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Meritorious Service Medal
The Meritorious Service Medal
Awarded by the
Canadian Coat of Arms Shield.svg
Queen of Canada
Type Decoration
Awarded for An action performed in an outstanding manner that brings great benefit or honour to the Canadian Forces or to Canada.
Status Currently awarded
Post-nominals MSM
Established 6 June 1991
Total awarded 647
Next (higher) Medal of Bravery
Next (lower) Royal Victorian Medal
MSM Ribbon-military.png

MSM Ribbon-civilian.png
Ribbon of the Meritorious Service Medal, military division at top, civil division at bottom

The Meritorious Service Medal (French language: Médaille du service méritoire) is a decoration that is, within the Canadian system of honours, one of the two Meritorious Service Decorations gifted by the Canadian monarch, generally through his or her viceroy-in-Council. Created in 1991, the medal is intended to recognize individuals—both Canadian and foreign—who have carried out meritorious acts bringing benefit and honour in either of two categories: military and civilian.[1][2] Award of the medal grants recipients the ability to use the post-nominal letters MSM.[2]

Design[edit | edit source]

The Meritorious Service Medal, for both divisions, is in the form of a circular, silver disc with, on the obverse, a raised Greek cross, the ends splayed and rounded, a laurel wreath visible between them, and a St. Edward's Crown, as a symbol of the Canadian monarch's role as the fount of honour,[3] capping the top arm beyond the circumference of the medal. At the cross' centre is a roundel bearing a maple leaf, and on the reverse is two concentric circles, the inner one containing an etched Royal Cypher of the reigning monarch and Commander-in-Chief of the Canadian Forces, and the outer one engraved with the words MERITORIOUS SERVICE MÉRITOIRE.[1]

This medallion is worn on the left chest, on a 31.8 millimetres (1.25 in) wide, blue and white ribbon; however, that for the military division has only four white stripes, paired and centred on the outer third of each side of the ribbon, while that for the civilian division has an additional 1mm wide white stripe centred between the other four. For men, the cross is hung from a bar, and for women, on a ribbon bow, both pinned to the left chest.[1] Should an individual already possessing a Meritorious Service Medal be awarded the medal again, he or she is granted a medal bar, in silver and bearing a central maple leaf, for wear on the ribbon from which the original medal is suspended.[2]

Eligibility and receipt[edit | edit source]

On 6 June 1991,[2] Queen Elizabeth II, on the advice of her under Prime Minister Brian Mulroney, created the Meritorious Service Medal to recognize highly professional acts that are of considerable benefit, to the Canadian Forces by military personnel, and to the nation by civilians.[1] Any person, living or deceased, may be nominated for the medal: the military division is awarded to members of the Canadian Forces, or of any foreign military allied with Canada, and nominations come from commanding officers; the civilian division is open to both Canadians and foreigners, and nominations may be submitted by any person.[4] In all cases, however, the event being recognized must have taken place in Canada or involved Canadian citizens.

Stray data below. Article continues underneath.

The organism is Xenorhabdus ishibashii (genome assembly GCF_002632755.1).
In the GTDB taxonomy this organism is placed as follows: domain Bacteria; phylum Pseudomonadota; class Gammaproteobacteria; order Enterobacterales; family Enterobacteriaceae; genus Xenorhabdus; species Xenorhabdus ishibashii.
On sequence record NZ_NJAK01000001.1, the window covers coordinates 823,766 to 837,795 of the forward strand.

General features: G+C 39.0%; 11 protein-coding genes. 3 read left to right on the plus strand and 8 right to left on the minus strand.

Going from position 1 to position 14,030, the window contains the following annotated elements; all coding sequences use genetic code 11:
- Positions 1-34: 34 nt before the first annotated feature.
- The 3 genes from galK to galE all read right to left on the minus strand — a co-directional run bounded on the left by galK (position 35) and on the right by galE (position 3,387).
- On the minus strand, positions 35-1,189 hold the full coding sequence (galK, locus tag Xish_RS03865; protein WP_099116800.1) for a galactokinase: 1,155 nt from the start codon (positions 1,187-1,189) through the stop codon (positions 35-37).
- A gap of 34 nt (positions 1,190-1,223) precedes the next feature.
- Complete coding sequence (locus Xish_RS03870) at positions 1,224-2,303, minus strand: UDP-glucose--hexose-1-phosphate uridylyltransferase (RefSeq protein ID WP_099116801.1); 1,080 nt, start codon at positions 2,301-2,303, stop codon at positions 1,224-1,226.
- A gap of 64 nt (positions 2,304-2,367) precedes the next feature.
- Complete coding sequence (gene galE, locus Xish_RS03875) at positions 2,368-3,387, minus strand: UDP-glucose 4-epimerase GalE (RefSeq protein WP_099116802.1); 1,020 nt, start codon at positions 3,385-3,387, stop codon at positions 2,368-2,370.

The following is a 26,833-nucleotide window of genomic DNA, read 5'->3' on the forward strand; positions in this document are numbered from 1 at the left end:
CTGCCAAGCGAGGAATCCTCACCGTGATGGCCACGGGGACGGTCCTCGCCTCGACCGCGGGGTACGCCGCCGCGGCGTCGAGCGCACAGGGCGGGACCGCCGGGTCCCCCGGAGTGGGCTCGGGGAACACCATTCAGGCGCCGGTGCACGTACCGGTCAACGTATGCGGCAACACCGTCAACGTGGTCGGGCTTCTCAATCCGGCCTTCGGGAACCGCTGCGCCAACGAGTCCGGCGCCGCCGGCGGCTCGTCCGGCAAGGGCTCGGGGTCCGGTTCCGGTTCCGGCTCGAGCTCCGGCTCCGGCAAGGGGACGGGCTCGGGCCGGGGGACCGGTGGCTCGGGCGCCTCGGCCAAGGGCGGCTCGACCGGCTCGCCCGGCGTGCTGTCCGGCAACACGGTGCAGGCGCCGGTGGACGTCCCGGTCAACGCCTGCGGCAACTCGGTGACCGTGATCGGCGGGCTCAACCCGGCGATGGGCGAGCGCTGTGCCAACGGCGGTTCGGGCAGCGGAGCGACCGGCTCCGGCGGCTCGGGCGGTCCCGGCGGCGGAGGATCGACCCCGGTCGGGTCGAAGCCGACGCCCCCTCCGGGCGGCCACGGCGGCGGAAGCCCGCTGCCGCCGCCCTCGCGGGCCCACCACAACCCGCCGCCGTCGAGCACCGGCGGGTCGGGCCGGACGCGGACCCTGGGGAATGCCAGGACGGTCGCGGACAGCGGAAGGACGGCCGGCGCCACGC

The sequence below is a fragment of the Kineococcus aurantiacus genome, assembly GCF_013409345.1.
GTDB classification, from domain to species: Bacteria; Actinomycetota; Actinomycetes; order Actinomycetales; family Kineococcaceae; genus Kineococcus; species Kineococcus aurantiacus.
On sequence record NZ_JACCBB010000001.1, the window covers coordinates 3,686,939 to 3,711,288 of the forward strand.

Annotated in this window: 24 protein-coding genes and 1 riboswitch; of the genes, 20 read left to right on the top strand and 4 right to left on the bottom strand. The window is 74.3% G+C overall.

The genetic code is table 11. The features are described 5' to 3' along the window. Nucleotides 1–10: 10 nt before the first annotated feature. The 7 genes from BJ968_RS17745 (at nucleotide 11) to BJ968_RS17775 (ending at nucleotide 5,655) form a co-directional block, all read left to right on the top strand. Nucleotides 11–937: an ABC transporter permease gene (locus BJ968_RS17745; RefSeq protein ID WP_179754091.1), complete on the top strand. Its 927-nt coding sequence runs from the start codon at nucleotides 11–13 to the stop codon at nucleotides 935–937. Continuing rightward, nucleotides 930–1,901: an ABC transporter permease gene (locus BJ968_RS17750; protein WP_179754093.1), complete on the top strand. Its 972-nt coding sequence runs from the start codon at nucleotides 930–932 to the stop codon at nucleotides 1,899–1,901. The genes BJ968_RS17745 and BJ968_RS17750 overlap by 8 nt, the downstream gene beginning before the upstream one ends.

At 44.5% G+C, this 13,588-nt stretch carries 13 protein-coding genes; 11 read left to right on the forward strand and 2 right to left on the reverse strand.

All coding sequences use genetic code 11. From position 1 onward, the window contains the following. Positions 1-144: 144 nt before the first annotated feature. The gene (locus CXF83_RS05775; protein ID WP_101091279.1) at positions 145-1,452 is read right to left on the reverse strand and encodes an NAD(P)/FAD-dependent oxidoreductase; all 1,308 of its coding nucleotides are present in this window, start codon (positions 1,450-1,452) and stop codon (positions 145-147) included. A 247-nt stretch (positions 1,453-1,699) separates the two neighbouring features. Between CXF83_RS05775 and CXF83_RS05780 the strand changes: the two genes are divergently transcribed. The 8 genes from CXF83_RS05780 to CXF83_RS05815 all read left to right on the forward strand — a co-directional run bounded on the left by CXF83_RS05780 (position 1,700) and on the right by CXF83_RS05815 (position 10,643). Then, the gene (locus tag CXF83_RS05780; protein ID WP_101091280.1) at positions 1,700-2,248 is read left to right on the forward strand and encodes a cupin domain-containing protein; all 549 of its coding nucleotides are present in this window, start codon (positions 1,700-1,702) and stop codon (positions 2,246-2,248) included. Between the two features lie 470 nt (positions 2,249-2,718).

As of August 2009, the Meritorious Service Medal has been presented to 568 people—279 in the military division and 289 in the civilian[5][6]—all of whom are permitted to use the post-nominal letters MSM. There have been no awards of the civil MSM since 2005.

See also[edit | edit source]

References[edit | edit source]

  1. 1.0 1.1 1.2 1.3 Office of the Governor General of Canada. "Honours > Decorations > Meritorious Service Decorations". Queen's Printer for Canada. http://archive.gg.ca/honours/decorations/msd/index_e.asp. Retrieved 27 August 2009. 
  2. 2.0 2.1 2.2 2.3 Veterans Affairs Canada. "Canada Remembers > Records & Collections > Canadian Orders, Medals and Decorations > Canadian Military Medals and Decorations > Modern Honours of Canada > Meritorious Service Decorations (Civil and Military)". Queen's Printer for Canada. http://www.vac-acc.gc.ca/remembers/sub.cfm?source=collections/cmdp/mainmenu/group02/msc. Retrieved 27 August 2009. 
  3. Royal Canadian Mounted Police. "Honours and Recognition Programs > Canadian National Honours". Queen's Printer for Canada. http://www.rcmp-grc.gc.ca/hon/nat-honour-honneur/index-eng.htm. Retrieved 20 May 2009. 
  4. Office of the Governor General of Canada. "Honours > Decorations > Meritorious Service Decorations > Eligibility and Nominations". Queen's Printer for Canada. http://archive.gg.ca/honours/decorations/msd/msd-info_e.asp. Retrieved 28 August 2009. 
  5. Office of the Governor General of Canada. "Honours > Decorations > Decorations for Bravery > Search: Meritorious Service Decorations Recipients List > Division: Military, Level: Medal". Queen's Printer for Canada. http://archive.gg.ca/honours/search-recherche/index_e.asp?results=1&Firstname=&Middlename=&Lastname=&City=&Province=&TypeID=msd&Division=mil&Honours=Medal&AwardStart=&AwardEnd=&npp=25. Retrieved 27 August 2009. 
  6. Office of the Governor General of Canada. "Honours > Decorations > Decorations for Bravery > Search: Meritorious Service Decorations Recipients List > Division: Civilian, Level: Medal". Queen's Printer for Canada. http://archive.gg.ca/honours/search-recherche/index_e.asp?results=1&Firstname=&Middlename=&Lastname=&City=&Province=&TypeID=msd&Division=civ&Honours=Medal&AwardStart=&AwardEnd=&npp=25. Retrieved 27 August 2009. 

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